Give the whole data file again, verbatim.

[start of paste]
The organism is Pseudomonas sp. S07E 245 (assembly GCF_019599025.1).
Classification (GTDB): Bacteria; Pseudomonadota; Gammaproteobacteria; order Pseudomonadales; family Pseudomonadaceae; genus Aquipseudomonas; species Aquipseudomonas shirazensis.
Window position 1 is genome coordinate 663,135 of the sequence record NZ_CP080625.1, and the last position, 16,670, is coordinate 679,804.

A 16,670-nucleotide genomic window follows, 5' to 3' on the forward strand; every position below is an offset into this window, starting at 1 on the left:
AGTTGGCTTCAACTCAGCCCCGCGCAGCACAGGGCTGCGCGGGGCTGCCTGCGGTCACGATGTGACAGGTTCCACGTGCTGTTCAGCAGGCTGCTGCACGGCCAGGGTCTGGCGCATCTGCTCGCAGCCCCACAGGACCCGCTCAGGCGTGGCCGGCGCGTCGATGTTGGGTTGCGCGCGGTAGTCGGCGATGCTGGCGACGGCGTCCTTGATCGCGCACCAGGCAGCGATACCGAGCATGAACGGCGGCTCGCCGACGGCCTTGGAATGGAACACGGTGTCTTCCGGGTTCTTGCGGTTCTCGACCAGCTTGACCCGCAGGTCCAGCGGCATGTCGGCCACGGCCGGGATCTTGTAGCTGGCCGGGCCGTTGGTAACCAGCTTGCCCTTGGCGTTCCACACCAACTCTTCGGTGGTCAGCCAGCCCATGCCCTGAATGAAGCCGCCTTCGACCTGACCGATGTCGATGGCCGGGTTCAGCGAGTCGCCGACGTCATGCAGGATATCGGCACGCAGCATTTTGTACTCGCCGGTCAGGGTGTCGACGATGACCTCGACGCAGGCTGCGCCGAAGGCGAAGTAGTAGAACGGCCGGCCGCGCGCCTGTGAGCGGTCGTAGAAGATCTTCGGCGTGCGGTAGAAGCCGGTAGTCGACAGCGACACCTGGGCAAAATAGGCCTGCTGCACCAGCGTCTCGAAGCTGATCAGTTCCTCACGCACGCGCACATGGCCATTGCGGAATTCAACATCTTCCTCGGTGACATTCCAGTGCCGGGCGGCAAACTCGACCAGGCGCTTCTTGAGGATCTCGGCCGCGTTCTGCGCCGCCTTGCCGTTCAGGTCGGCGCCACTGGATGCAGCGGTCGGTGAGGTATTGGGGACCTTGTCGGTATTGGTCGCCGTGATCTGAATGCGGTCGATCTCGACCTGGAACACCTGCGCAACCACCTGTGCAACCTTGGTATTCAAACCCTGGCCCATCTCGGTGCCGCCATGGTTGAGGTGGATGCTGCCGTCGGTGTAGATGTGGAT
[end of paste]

The organism is Pseudomonas sp. S07E 245 (assembly GCF_019599025.1).
Classification (GTDB): Bacteria; Pseudomonadota; Gammaproteobacteria; order Pseudomonadales; family Pseudomonadaceae; genus Aquipseudomonas; species Aquipseudomonas shirazensis.
Window position 1 is genome coordinate 663,135 of the sequence record NZ_CP080625.1, and the last position, 16,670, is coordinate 679,804.

A 16,670-nucleotide genomic window follows, 5' to 3' on the forward strand; every position below is an offset into this window, starting at 1 on the left:
AGTTGGCTTCAACTCAGCCCCGCGCAGCACAGGGCTGCGCGGGGCTGCCTGCGGTCACGATGTGACAGGTTCCACGTGCTGTTCAGCAGGCTGCTGCACGGCCAGGGTCTGGCGCATCTGCTCGCAGCCCCACAGGACCCGCTCAGGCGTGGCCGGCGCGTCGATGTTGGGTTGCGCGCGGTAGTCGGCGATGCTGGCGACGGCGTCCTTGATCGCGCACCAGGCAGCGATACCGAGCATGAACGGCGGCTCGCCGACGGCCTTGGAATGGAACACGGTGTCTTCCGGGTTCTTGCGGTTCTCGACCAGCTTGACCCGCAGGTCCAGCGGCATGTCGGCCACGGCCGGGATCTTGTAGCTGGCCGGGCCGTTGGTAACCAGCTTGCCCTTGGCGTTCCACACCAACTCTTCGGTGGTCAGCCAGCCCATGCCCTGAATGAAGCCGCCTTCGACCTGACCGATGTCGATGGCCGGGTTCAGCGAGTCGCCGACGTCATGCAGGATATCGGCACGCAGCATTTTGTACTCGCCGGTCAGGGTGTCGACGATGACCTCGACGCAGGCTGCGCCGAAGGCGAAGTAGTAGAACGGCCGGCCGCGCGCCTGTGAGCGGTCGTAGAAGATCTTCGGCGTGCGGTAGAAGCCGGTAGTCGACAGCGACACCTGGGCAAAATAGGCCTGCTGCACCAGCGTCTCGAAGCTGATCAGTTCCTCACGCACGCGCACATGGCCATTGCGGAATTCAACATCTTCCTCGGTGACATTCCAGTGCCGGGCGGCAAACTCGACCAGGCGCTTCTTGAGGATCTCGGCCGCGTTCTGCGCCGCCTTGCCGTTCAGGTCGGCGCCACTGGATGCAGCGGTCGGTGAGGTATTGGGGACCTTGTCGGTATTGGTCGCCGTGATCTGAATGCGGTCGATCTCGACCTGGAACACCTGCGCAACCACCTGTGCAACCTTGGTATTCAAACCCTGGCCCATCTCGGTGCCGCCATGGTTGAGGTGGATGCTGCCGTCGGTGTAGATGTGGAT